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There are two existing questions about replacing vector elements that are not assignable:

A typical reason for an object to be non-assignable is that its class definition includes const members and therefore has its operator= deleted.

std::vector requires that its element type be assignable. And indeed, at least using GCC, neither direct assignment (vec[i] = x;), nor a combination of erase() and insert() to replace an element works when the object is not assignable.

Can a function like the following, which uses vector::data(), direct element destruction, and placement new with the copy constructor, be used to replace the element without causing undefined behaviour?

template <typename T>
inline void replace(std::vector<T> &vec, const size_t pos, const T& src)
{
  T *p = vec.data() + pos;
  p->~T();
  new (p) T(src);
}

An example of the function in use is found below. This compiles in GCC 4.7 and appears to work.

struct A
{
  const int _i;
  A(const int &i):_i(i) {}
};

int main() {
  std::vector<A> vec;
  A c1(1);
  A c2(2);

  vec.push_back(c1);
  std::cout << vec[0]._i << std::endl;

  /* To replace the element in the vector
     we cannot use this: */
  //vec[0] = c2;

  /* Nor this: */
  //vec.erase(begin(vec));
  //vec.insert(begin(vec),c2);

  /* But this we can: */
  replace(vec,0,c2);
  std::cout << vec[0]._i << std::endl;

  return 0;
}
share|improve this question
3  
Almost every STL implementation (and now standard library) i've ever seen utilizes this very technique to the high-heavens for sequence management. The only part of this specific usage you have here that raises my brow is the potential that the placement-construction may throw, at which time you now have a destroyed element in the vector, but the vector doesn't know that and will try to destroy it again on its own destruction. Nice question, btw. –  WhozCraig Oct 16 '12 at 6:08
2  
@WhozCraig: I agree, maybe conditioning this function on the copy constructor being nothrow ? (is_nothrow_copy_constructible) –  Matthieu M. Oct 16 '12 at 6:41
2  
Because value semantics get in the way. Coming from Java or other "reference-oriented" programming languages, people expect to be able to bind constant objects to mutable variables. As soon as you have one const member in class X, you cannot assign to variables of type X anymore (because variables are nothing more than named objects in C++), and that's rarely what people want. –  fredoverflow Oct 16 '12 at 6:51
2  
This doesn't solve the problem in any way, as the requirement stands: any object in a vector must be copyable. And it's definitely an antipattern, in that it isn't exception safe, and will raise havoc in the case of inheritance. If you want to support assignment, support assignment. –  James Kanze Oct 16 '12 at 7:16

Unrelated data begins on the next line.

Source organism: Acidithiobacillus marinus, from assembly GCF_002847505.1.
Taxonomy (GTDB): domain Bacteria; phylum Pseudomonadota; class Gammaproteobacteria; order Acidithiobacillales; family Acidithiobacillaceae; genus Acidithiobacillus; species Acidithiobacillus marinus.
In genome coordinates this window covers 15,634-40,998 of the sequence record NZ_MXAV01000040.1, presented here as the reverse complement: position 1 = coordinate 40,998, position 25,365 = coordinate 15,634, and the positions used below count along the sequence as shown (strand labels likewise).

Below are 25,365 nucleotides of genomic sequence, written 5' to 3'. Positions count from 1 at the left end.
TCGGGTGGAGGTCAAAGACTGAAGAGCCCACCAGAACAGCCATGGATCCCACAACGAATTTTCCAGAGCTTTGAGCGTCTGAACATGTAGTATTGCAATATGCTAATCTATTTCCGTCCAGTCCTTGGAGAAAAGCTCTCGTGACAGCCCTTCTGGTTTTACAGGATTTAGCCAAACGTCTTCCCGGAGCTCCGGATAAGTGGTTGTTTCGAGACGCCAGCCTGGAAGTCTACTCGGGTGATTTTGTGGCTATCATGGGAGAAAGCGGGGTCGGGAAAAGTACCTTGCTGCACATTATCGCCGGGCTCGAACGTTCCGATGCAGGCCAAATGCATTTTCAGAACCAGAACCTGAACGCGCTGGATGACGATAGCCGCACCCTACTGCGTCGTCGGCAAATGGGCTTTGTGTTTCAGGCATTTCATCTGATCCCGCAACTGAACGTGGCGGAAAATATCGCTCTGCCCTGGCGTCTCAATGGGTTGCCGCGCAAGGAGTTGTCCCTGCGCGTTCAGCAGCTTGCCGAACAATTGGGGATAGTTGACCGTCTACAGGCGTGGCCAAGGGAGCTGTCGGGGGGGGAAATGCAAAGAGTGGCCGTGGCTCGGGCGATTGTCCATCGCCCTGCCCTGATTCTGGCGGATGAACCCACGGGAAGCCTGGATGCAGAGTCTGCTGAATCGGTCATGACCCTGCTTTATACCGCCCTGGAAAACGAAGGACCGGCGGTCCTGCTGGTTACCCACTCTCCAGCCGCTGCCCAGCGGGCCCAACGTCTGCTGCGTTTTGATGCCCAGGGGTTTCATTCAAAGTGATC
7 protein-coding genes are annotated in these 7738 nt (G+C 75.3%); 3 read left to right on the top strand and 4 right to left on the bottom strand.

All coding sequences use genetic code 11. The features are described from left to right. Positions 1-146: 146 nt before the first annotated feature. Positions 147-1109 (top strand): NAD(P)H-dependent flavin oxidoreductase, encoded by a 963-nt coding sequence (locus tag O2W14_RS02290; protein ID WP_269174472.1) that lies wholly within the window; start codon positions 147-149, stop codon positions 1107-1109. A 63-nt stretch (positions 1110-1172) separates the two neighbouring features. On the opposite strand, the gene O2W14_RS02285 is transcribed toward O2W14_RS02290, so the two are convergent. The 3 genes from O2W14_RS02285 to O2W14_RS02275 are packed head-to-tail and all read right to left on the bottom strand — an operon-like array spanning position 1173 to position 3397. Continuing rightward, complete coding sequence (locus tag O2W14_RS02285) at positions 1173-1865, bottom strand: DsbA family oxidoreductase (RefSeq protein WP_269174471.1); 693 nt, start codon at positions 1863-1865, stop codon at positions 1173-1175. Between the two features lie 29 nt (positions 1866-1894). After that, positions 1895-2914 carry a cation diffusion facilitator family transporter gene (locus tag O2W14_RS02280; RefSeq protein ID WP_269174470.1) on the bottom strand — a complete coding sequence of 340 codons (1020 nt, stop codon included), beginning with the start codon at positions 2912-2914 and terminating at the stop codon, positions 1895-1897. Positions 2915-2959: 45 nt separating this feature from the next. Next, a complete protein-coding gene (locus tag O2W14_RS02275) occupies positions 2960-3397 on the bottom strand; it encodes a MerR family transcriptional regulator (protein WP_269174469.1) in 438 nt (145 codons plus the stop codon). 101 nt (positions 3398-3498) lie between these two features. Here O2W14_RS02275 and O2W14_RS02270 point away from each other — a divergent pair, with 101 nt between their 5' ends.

3  
@jogojapan Compilers can and do enforce this requirement. Try compiling with g++ -D_GLIBCXX_CONCEPT_CHECKS. (At one point, it was the intent to require this to fail to compiler. This was deferred since concepts didn't make it into this release, but I would expect it to be the case in the next version of the standard.) –  James Kanze Oct 16 '12 at 7:48

1 Answer 1

up vote 11 down vote accepted

This is illegal, because 3.8p7, which describes using a destructor call and placement new to recreate an object in place, specifies restrictions on the types of data members:

3.8 Object lifetime [basic.life]

7 - If, after the lifetime of an object has ended and before the storage which the object occupied is reused or released, a new object is created at the storage location which the original object occupied, a pointer that pointed to the original object [...] can be used to manipulate the new object, if: [...]
— the type of the original object [...] does not contain any non-static data member whose type is const-qualified or a reference type [...]

So since your object contains a const data member, after the destructor call and placement new the vector's internal data pointer becomes invalid when used to refer to the first element; I think any sensible reading would conclude that the same applies to other elements as well.

The justification for this is that the optimiser is entitled to assume that const and reference data members are not respectively modified or reseated:

struct A { const int i; int &j; };
int foo() {
    int x = 5;
    std::vector<A> v{{4, x}};
    bar(v);                      // opaque
    return v[0].i + v[0].j;      // optimised to `return 9;`
}
share|improve this answer
    
Brilliant find! +1 and likely to be accepted soon. –  jogojapan Oct 16 '12 at 10:39

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